What Is Nutritional Yeast? Uses, Benefits & Side Effects


You might have heard a few friends extolling the virtues of nutritional yeast, or seen it featured in recipes online. As plant-based diets grow in popularity, interest in nutritional yeast has also risen, with newcomers discovering what many vegans have known all along – nutritional yeast is delicious!

But what is nutritional yeast? And why are so many people so excited to eat something that, as far as you know, is used to make bread rise?

What is nutritional yeast?

Nutritional yeast, sometimes affectionately nicknamed “nooch”, is a strain of yeast known as Saccharomyces cerevisiae. Though the same species as the yeast you might use to bake bread or brew beer, nutritional yeast is treated quite differently, as it is grown specifically as a food product.

During the fermentation process, additional nutrients are often added to the yeast, boosting its health benefits. It’s then harvested, dried, and rolled into flakes that can be sprinkled over just about anything. The drying process essentially makes the yeast “inactive” – if you were baking or brewing, you’d need “active” yeast instead.

With more people considering vegan and vegetarian options, nutritional yeast is easier to get hold of than ever, and you’ll have no trouble finding it in the health food aisles of most supermarkets.

What does nutritional yeast taste like?

Nutritional yeast has a nutty, cheesy flavour, making it a perfect choice for vegans looking for a Parmesan substitute.

How to use nutritional yeast

One of the most common ways to use nutritional yeast is to sprinkle it over pasta or roast veggie dishes in place of Parmesan cheese. It’s also becoming popular as a popcorn topping too – toss it with salt and olive oil for a great way to gently introduce the savoury flakes into your diet.

Vegan versions of meals that are usually cheese-heavy – such as mac and cheese, risotto, or enchiladas – will likely use nutritional yeast as a substitute. It’s also great for non-dairy versions of pesto and dips, as an addition to mash potatoes, or as a cheesy dusting for chips.

Have a search online for some inspiration and give a few recipes a try!

It’s also safe for animal consumption, making it a great way to provide your pet with extra nutrients. You will, of course, need to check with your vet first, as some manufacturers may include extra ingredients that aren’t pet-friendly.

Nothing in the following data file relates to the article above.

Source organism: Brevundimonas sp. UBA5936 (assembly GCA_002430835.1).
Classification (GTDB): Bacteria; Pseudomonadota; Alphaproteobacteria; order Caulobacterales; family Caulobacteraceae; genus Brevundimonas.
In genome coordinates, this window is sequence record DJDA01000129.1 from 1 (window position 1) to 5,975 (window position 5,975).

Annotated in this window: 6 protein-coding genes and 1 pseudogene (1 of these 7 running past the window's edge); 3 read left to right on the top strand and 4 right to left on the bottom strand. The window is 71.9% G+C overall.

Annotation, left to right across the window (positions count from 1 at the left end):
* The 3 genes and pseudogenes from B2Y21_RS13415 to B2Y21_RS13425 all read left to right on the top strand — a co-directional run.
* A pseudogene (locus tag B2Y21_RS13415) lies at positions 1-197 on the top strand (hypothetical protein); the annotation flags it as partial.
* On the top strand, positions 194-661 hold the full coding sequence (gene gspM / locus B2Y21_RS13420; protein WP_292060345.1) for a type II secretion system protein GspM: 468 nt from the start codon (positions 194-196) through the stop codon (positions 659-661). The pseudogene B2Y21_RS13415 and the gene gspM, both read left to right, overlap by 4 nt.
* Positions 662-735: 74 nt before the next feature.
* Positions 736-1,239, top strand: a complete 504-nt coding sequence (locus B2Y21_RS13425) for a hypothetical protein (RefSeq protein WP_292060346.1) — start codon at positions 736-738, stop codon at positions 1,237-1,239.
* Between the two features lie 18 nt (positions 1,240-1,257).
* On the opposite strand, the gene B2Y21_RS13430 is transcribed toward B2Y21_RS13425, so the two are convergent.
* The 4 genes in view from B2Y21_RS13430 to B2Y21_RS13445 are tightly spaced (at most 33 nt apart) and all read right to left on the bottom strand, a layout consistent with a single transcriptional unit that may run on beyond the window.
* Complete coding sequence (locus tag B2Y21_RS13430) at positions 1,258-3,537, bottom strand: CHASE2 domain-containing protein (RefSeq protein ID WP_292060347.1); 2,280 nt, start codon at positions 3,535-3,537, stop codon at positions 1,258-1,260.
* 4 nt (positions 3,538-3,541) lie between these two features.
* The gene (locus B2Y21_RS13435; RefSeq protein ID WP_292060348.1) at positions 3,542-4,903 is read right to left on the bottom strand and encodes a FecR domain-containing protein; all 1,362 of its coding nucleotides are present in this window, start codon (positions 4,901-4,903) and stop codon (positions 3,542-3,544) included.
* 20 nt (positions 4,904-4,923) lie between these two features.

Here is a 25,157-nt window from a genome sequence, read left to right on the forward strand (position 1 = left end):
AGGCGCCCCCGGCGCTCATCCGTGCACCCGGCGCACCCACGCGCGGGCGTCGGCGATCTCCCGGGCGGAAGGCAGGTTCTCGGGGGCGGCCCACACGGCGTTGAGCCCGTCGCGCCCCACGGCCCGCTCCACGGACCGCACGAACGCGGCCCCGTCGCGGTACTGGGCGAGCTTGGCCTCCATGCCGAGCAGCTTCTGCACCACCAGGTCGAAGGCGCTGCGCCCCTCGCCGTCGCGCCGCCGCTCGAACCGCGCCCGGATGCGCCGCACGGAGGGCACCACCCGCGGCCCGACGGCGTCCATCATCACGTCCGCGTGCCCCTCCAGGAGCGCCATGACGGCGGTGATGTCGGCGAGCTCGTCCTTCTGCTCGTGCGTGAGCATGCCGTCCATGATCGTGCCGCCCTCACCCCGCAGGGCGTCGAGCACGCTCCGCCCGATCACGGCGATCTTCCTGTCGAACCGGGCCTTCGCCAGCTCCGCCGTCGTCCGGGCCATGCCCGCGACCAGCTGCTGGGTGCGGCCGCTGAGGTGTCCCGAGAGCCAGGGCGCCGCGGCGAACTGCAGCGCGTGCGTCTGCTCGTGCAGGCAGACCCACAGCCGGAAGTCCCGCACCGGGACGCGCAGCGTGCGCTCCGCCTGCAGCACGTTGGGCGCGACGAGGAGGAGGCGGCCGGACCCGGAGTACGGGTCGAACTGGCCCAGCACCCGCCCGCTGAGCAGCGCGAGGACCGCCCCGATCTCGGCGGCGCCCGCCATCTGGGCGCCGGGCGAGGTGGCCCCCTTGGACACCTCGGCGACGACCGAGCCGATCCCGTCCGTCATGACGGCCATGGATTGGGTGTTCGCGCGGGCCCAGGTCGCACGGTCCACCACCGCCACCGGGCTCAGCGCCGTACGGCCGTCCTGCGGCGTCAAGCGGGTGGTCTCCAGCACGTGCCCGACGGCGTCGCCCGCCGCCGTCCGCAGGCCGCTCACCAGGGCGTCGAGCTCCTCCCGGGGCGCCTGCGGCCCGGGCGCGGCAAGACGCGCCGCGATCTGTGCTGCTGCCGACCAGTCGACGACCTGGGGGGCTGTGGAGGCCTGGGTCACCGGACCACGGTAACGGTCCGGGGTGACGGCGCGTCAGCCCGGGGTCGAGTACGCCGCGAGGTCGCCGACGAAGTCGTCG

What are the benefits of using nutritional yeast?

So, we already know it tastes good and it’s certainly low in calories (a typical quarter cup serving contains around 60 calories), but why else might we want to skip the Parmesan and go for the nooch?


While nutritional yeast can be sold unfortified, it’s the fortified version that gets people really excited. Additional B vitamins are added during the manufacturing process, making it a great choice for those looking to add extra vitamins and minerals to their diet.

B-group vitamins, such as thiamine, riboflavin and folic acid, make up 8 of the 13 essential vitamins that your body needs to function at its best. They’re used in many different processes around the body, aiding brain function, DNA production, metabolism, and more. They might also be able to aid with stress and mood management, skin health, and fatigue.

Vitamin B is common in many foods, but certain factors might mean you need a little boost. This could be due to pregnancy, age, medical conditions, or following a plant-based diet. Nutritional yeast could offer the boost you need, in a safe and tasty dosage.

But it doesn’t stop there – nutritional yeast also contains potassium, calcium, and iron!

If you’re concerned you’re not getting enough vitamins and minerals, B or otherwise, take a look at our breakdown of what nutrition is and why it matters.

Great for food sensitivities

Nutritional yeast is gluten, soy, dairy, AND sugar free, meaning it’s a great supplement for people with certain food sensitivities.

Those with severe food allergies should still check the label just in case, as some manufacturers may include extra, unexpected ingredients or may not be able to completely guarantee that cross-contamination hasn’t occurred.

High in protein

A typical serving of nutritional yeast contains around 8g of protein and qualifies as a “complete protein”. This means that it contains all the essential amino acids that animal proteins do.

Protein is made up of “building blocks” called amino acids. Amino acids build and repair muscles and produce hormones and enzymes that keep our bodies going. “Essential” amino acids are the specific 9 that we can only get through our food – and because they’re usually expected to come from animal products, it can be tough for those on plant-based diets to incorporate them into their meals.